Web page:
To further enhance the stealth capabilities that Pegasus prides itself on, agent connections are routed via the Pegasus Anonymizing Transmission Network (PATN). This is a network of anonymisers deployed globally to prevent traces back to the source organisation and ensure that the communicating parties’ identities are obscured. As an indication of how the capabilities of Pegasus have advanced, a recent report in the Financial Times claimed that Pegasus can now copy the authentication keys of a number of cloud services, thus allowing a remote server to impersonate the phone. This then provides ongoing access to data uploaded to the cloud service from any device, even bypassing 2FA verification, whether or not Pegasus remains on the initial target device. The NSO Group deny having or promoting this capability. Yet the Financial Times article states the information comes from documents shared with its journalists and descriptions of a recent product demonstration.

Privacy versus surveillance – when lines get blurred

Returning to the WhatsApp lawsuit against NSO Group, this serves to put Facebook in the unlikely position of having the moral high ground when it comes to privacy issues. Whilst the decision to sue NSO Group may be no more than a publicity stunt to some – perhaps to deflect attention from some of Facebook’s own privacy challenges – it does serve to draw attention to, and shed light on, the private spyware market and whether stricter regulations are required.

The lawsuit in question claims that around 1,400 mobile devices were compromised across various geographical locations over a two-week period. At least 100 of these devices allegedly belonged to human rights defenders, journalists and other members of civil society. Whether the lawsuit will be successful remains to be seen.  To some extent, it relies on the Computer Fraud and Abuse Act, which does make it illegal to access a computer without authorisation. However, the compromised devices did not belong to WhatsApp. WhatsApp does claim that NSO Group used its own signalling and relay servers without authorisation. This in itself is still very tenuous an argument, as the same could be said of anyone sending a message to, or calling a WhatsApp user.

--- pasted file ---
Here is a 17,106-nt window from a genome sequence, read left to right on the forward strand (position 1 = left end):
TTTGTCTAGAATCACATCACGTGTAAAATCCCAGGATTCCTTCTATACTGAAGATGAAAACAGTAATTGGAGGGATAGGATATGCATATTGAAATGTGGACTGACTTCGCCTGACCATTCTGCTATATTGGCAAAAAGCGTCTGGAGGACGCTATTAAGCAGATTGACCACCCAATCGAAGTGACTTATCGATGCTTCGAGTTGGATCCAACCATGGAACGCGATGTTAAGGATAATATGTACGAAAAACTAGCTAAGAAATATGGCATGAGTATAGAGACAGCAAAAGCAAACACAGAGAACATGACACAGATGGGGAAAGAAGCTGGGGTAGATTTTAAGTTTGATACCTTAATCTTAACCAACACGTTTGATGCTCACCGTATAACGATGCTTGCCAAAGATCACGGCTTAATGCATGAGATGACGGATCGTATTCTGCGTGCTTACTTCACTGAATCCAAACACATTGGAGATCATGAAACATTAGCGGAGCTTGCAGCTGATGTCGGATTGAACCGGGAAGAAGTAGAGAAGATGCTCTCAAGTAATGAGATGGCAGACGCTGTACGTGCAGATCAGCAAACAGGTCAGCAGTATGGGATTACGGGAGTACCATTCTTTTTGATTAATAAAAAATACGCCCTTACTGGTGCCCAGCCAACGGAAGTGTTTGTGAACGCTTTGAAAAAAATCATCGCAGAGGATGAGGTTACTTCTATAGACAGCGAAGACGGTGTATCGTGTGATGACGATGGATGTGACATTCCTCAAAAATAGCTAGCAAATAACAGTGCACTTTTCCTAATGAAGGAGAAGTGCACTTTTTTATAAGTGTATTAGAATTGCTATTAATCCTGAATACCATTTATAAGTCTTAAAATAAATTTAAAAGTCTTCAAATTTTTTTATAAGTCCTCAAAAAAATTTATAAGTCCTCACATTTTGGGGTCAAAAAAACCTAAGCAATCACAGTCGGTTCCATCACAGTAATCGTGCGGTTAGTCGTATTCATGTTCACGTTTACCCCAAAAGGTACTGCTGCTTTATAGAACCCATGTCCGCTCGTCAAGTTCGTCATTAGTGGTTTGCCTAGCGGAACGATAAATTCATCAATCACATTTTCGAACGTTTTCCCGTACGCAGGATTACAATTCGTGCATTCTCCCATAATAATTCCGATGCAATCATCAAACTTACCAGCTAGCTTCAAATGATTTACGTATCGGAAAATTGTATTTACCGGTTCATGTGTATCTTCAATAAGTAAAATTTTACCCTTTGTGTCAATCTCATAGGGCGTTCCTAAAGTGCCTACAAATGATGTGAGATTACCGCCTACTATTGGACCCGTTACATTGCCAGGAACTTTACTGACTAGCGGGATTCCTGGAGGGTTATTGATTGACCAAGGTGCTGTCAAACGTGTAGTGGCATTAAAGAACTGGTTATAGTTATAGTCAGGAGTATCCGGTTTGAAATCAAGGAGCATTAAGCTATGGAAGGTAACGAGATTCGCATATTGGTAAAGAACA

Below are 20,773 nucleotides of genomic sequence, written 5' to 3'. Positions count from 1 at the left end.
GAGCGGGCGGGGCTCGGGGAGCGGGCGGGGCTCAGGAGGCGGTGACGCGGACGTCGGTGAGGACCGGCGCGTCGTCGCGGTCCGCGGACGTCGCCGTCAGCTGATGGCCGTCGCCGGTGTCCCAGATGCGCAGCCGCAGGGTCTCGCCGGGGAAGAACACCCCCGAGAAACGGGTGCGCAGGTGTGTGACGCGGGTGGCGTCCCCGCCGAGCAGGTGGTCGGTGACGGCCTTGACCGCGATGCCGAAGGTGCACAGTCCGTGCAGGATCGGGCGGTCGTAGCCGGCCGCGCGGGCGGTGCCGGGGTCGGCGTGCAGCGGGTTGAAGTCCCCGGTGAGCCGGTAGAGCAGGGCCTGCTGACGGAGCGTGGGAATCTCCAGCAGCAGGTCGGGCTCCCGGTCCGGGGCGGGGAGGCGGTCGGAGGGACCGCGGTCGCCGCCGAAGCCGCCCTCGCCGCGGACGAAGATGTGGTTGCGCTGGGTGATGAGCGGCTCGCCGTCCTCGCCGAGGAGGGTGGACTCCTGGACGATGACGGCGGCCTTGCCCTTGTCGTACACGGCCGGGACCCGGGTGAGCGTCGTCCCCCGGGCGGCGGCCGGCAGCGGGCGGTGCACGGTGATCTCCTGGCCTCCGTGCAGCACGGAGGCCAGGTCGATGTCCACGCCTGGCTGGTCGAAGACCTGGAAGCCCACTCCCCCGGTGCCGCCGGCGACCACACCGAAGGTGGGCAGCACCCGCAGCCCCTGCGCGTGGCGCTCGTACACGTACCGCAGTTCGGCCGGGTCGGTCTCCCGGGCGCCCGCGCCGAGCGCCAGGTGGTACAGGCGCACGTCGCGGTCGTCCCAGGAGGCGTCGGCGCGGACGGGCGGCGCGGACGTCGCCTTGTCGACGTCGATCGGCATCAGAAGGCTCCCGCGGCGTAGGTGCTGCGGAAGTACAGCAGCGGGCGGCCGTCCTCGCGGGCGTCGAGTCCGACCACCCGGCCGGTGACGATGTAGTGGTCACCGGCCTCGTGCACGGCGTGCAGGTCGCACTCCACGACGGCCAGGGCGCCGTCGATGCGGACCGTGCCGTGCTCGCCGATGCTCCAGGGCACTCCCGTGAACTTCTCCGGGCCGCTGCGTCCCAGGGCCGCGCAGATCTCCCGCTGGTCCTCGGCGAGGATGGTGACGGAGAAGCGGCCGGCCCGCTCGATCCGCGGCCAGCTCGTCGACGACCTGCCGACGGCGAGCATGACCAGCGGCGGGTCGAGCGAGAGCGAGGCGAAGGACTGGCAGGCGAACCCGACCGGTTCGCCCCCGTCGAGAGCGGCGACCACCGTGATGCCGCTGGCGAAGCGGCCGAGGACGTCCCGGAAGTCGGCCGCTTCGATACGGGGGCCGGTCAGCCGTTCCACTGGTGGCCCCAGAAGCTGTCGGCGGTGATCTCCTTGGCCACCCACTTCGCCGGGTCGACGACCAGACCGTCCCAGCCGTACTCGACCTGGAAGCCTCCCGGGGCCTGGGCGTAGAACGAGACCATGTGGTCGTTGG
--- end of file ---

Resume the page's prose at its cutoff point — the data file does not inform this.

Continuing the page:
The danger with backdoors

Whether the lawsuit is successful or not could also be considered moot. But at the very least, it will help to raise awareness and bring attention to the pressure exerted on companies to build backdoors into their applications and services and the potential for those same backdoors to be abused.

The overall fallout of this incident and the ensuing lawsuit will likely have no effect on the average person in the street. The massive costs involved with initially developing the required exploits and then purchasing and subsequently deploying these kinds of tools or cyber weapons mean they must be used proportionately. Therefore, they are not likely to be used as a form of mass surveillance. However, everybody should be aware that these tools are being used, and it would appear in many cases abused, and as such should be a little more vigilant.